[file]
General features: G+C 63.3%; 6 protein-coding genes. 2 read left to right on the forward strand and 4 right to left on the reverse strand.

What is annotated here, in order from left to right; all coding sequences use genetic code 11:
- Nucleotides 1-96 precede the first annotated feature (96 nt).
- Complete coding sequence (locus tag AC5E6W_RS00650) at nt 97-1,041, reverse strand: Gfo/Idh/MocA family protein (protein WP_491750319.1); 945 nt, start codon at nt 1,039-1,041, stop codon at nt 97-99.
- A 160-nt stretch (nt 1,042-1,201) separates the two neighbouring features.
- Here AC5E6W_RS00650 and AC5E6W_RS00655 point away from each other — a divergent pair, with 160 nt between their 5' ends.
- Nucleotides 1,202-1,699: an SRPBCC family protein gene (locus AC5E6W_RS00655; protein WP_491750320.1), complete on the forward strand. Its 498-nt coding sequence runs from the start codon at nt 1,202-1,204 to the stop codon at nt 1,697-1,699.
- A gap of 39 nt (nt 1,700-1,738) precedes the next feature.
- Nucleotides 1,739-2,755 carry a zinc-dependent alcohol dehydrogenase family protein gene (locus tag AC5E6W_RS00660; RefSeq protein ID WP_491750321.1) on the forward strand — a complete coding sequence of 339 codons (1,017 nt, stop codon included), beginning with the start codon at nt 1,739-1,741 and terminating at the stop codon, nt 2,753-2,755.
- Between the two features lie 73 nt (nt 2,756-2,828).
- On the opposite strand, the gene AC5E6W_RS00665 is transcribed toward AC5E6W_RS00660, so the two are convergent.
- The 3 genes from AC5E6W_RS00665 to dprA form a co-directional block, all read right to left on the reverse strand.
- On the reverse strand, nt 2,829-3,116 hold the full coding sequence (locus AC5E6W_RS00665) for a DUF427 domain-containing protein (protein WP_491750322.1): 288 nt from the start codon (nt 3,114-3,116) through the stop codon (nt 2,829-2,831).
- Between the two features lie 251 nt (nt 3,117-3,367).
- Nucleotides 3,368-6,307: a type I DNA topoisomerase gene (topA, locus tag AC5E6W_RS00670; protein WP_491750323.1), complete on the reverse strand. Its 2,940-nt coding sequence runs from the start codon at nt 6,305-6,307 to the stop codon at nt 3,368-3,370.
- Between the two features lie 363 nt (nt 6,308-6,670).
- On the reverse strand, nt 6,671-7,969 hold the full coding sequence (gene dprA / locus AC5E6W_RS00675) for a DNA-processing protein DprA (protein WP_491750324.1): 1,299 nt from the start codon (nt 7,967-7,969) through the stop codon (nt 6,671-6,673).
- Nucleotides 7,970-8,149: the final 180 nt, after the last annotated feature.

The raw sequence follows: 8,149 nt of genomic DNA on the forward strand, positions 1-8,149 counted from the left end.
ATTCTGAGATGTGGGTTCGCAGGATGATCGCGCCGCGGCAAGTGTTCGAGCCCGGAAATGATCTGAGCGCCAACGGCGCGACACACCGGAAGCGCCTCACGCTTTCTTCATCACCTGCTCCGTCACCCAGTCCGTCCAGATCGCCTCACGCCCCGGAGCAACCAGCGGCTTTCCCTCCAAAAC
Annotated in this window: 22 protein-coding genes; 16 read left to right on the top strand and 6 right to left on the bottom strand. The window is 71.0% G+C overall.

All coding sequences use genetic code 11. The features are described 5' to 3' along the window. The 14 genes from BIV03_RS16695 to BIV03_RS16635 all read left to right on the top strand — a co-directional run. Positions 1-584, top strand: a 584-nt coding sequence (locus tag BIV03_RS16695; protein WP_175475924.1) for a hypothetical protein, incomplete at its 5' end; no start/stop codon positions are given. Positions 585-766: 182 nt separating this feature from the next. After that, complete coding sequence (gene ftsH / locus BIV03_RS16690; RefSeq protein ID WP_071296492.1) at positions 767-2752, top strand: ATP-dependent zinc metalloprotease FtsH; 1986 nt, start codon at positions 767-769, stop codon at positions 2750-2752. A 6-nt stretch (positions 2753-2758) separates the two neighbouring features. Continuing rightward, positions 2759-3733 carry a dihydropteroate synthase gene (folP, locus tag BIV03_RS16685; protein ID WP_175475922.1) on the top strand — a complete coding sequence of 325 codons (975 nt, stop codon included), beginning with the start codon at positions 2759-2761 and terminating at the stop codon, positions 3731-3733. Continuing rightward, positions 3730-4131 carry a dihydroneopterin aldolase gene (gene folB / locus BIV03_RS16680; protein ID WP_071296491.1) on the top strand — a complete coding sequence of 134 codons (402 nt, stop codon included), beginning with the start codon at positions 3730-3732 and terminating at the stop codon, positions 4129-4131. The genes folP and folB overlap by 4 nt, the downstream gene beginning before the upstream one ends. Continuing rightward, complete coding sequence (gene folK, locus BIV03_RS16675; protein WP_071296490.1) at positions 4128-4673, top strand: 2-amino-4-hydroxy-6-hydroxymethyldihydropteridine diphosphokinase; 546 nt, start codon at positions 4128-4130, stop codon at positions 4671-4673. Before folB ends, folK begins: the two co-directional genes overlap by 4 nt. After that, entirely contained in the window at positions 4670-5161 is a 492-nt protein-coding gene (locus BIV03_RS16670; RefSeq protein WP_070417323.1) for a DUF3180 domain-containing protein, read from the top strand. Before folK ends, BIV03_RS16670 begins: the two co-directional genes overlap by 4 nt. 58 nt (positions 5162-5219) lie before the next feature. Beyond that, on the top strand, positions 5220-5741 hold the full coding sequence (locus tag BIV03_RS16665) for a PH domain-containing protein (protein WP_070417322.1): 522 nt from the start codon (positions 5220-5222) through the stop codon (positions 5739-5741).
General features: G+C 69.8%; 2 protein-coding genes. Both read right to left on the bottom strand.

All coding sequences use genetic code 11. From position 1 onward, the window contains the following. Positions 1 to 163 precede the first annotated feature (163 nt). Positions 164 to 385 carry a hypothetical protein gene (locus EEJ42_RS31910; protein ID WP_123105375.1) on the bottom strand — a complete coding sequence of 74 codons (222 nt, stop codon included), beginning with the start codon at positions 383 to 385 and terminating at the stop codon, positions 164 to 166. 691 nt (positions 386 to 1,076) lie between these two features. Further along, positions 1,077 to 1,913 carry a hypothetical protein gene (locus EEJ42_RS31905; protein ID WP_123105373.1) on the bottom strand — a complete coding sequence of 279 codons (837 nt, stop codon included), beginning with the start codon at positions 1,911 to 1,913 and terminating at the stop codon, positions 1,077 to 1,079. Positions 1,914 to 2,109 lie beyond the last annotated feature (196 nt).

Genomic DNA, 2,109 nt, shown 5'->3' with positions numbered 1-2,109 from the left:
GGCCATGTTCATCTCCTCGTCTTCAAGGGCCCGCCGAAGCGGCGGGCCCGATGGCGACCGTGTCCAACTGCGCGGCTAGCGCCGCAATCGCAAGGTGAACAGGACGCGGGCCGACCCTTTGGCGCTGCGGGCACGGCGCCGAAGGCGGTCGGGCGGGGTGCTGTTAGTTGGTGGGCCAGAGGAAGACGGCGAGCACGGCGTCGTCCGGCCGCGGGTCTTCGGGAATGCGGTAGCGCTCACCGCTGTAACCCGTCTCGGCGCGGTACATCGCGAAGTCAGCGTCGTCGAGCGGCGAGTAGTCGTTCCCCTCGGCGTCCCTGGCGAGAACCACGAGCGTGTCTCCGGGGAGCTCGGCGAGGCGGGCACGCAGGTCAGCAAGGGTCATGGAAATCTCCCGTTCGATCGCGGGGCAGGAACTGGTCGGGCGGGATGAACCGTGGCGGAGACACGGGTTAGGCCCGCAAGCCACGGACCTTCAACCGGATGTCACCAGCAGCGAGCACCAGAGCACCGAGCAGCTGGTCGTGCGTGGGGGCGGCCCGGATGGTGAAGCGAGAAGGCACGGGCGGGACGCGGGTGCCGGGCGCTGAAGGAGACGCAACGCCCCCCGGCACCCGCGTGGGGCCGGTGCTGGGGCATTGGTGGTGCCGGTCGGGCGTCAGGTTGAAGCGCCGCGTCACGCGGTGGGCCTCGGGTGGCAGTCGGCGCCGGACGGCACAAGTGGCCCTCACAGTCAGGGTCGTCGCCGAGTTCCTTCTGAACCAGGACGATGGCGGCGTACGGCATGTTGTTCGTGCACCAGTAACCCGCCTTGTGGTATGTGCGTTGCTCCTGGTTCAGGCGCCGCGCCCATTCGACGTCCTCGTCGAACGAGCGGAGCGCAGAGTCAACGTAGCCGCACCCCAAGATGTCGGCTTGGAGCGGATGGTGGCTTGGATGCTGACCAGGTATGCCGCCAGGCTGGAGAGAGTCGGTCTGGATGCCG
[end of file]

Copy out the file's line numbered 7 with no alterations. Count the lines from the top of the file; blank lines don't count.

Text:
- Nucleotides 1,202-1,699: an SRPBCC family protein gene (locus AC5E6W_RS00655; protein WP_491750320.1), complete on the forward strand. Its 498-nt coding sequence runs from the start codon at nt 1,202-1,204 to the stop codon at nt 1,697-1,699.